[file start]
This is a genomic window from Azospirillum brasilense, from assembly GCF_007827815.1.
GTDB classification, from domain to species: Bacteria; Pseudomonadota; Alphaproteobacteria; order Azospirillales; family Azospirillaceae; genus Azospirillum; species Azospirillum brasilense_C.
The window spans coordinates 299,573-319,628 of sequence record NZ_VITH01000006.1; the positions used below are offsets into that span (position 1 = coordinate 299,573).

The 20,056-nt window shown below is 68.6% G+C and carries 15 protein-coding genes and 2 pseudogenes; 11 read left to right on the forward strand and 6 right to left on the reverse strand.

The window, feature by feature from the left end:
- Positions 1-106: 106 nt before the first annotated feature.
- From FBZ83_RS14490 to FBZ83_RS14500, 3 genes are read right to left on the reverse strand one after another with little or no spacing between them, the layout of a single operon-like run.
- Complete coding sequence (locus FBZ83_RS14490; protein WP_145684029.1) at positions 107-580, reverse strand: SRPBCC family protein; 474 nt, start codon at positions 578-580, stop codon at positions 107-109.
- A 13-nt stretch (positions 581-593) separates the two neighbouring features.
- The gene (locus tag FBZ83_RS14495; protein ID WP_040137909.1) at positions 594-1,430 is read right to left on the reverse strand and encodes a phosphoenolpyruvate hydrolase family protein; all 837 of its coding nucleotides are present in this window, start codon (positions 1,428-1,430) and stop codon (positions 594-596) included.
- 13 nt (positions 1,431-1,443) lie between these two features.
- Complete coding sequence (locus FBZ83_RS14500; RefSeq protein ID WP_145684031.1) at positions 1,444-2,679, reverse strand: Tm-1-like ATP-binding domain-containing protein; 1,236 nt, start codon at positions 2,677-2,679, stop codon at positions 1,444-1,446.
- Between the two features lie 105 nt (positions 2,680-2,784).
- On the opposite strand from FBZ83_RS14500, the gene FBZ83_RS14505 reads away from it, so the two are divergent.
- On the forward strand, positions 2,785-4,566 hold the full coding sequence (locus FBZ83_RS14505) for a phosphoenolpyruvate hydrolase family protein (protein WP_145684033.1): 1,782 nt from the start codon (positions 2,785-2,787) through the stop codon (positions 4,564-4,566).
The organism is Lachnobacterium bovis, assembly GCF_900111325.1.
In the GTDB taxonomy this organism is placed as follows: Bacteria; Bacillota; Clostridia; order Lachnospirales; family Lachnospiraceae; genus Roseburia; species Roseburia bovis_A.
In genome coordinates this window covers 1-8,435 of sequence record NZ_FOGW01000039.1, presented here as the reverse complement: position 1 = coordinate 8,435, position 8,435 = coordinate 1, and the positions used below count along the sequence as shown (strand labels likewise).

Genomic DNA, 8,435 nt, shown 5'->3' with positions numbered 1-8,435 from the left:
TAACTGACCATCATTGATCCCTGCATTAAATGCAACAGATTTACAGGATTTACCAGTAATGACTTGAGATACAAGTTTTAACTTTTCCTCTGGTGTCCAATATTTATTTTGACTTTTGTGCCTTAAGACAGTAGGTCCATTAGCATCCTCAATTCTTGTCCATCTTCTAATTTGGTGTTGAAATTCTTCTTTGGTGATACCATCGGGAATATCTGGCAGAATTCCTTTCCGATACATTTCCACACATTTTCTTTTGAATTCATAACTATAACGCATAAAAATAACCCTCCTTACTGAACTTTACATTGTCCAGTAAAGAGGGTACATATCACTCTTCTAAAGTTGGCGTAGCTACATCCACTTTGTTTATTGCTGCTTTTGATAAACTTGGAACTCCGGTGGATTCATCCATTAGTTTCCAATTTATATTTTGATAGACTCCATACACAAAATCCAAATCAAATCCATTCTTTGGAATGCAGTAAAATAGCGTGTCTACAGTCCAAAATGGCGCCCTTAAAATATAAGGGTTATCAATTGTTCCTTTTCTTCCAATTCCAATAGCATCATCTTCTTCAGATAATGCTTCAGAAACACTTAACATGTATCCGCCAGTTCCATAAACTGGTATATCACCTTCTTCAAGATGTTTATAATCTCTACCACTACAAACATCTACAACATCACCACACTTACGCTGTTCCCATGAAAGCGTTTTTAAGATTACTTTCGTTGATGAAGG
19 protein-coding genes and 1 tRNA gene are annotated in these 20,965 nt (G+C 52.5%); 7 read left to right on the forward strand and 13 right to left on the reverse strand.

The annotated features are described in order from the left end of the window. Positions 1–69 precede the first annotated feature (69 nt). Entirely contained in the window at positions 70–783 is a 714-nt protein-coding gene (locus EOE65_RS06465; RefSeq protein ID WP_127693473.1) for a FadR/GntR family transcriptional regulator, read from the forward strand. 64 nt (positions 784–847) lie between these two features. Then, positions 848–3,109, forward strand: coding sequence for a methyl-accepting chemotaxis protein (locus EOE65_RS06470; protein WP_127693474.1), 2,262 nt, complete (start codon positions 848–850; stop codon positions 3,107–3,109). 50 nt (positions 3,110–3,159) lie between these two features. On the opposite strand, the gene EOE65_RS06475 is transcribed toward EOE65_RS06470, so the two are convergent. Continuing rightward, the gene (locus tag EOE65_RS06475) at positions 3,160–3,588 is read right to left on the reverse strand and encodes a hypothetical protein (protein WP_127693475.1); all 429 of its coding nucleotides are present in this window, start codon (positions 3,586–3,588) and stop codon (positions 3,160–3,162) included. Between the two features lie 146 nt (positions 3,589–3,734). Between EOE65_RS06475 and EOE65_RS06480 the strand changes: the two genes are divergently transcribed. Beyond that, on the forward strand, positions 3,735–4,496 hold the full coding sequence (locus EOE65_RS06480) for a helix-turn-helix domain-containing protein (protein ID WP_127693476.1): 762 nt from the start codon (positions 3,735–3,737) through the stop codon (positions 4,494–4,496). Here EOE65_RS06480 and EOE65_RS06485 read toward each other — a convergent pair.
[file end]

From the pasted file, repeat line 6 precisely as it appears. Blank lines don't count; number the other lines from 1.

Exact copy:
- Positions 1-106: 106 nt before the first annotated feature.